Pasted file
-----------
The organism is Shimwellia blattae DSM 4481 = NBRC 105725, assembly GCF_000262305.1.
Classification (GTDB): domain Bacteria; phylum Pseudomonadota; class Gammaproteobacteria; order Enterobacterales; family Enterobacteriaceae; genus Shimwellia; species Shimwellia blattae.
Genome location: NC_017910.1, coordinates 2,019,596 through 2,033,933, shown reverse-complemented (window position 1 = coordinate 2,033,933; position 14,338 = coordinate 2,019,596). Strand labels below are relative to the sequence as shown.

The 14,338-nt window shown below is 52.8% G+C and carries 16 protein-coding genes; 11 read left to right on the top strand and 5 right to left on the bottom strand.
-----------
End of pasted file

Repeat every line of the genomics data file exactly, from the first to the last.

The organism is Shimwellia blattae DSM 4481 = NBRC 105725, assembly GCF_000262305.1.
Classification (GTDB): domain Bacteria; phylum Pseudomonadota; class Gammaproteobacteria; order Enterobacterales; family Enterobacteriaceae; genus Shimwellia; species Shimwellia blattae.
Genome location: NC_017910.1, coordinates 2,019,596 through 2,033,933, shown reverse-complemented (window position 1 = coordinate 2,033,933; position 14,338 = coordinate 2,019,596). Strand labels below are relative to the sequence as shown.

The 14,338-nt window shown below is 52.8% G+C and carries 16 protein-coding genes; 11 read left to right on the top strand and 5 right to left on the bottom strand.